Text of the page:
Recalling the previous essay’s discussion about “eternal,” I think it is reasonable to suggest that Jesus’ ministry was not about life and death, but rather eternal life. Jesus showed a way by which one may transcend concerns about the fate of the “I” and attain a state of existence that has no beginning, end, or boundaries. In such a state, we are attuned to God’s infinite love, which transcends time and space, allowing us to feel at one with the timeless, boundless universe.

Those who experience such a oneness with God describe complete contentment, though many people never fully experience this. However, there are degrees of this experience, and I think that we move towards this state of existence when we serve others and love everything. This perspective accords with the views of Fyodor Dostoyevsky’s Father Zossima who, in The Brothers Karamazov, teaches, “Love all God’s creation, the whole and every grain of sand in it. Love every leaf, every ray of God’s light. Love the animals, love the plants, love everything. If you love everything, you will perceive the divine mystery of things. Once you perceive it, you will begin to comprehend it better every day. And you will come at last to love the whole world with all-embracing love. Love the animals: God has given them the rudiments of thought and joy untroubled. Do not trouble them, don’t harass them, don’t deprive them of their happiness, don’t work against God’s intent. Man, do not pride yourself on superiority to the animals; they are without sin, and you, with your greatness, defile the earth by your appearance on it, and leave the traces of your foulness after you – alas, it is true of almost every one of us!”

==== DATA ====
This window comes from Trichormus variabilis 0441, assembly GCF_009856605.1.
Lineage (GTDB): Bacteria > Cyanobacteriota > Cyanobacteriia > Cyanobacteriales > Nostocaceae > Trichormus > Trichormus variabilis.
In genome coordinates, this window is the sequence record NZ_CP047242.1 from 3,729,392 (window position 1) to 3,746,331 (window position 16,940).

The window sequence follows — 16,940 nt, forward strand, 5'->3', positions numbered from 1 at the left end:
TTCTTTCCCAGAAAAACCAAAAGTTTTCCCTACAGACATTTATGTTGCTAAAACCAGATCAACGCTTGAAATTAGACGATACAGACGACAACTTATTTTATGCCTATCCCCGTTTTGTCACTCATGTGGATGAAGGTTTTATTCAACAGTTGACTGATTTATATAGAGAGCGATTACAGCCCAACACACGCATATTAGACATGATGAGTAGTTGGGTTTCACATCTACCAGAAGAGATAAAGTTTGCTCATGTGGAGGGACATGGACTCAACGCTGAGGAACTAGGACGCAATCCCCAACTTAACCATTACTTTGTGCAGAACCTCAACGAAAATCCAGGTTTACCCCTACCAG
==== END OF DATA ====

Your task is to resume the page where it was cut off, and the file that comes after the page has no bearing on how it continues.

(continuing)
Stephen R. Kaufman, M.D

Your question and comments are welcome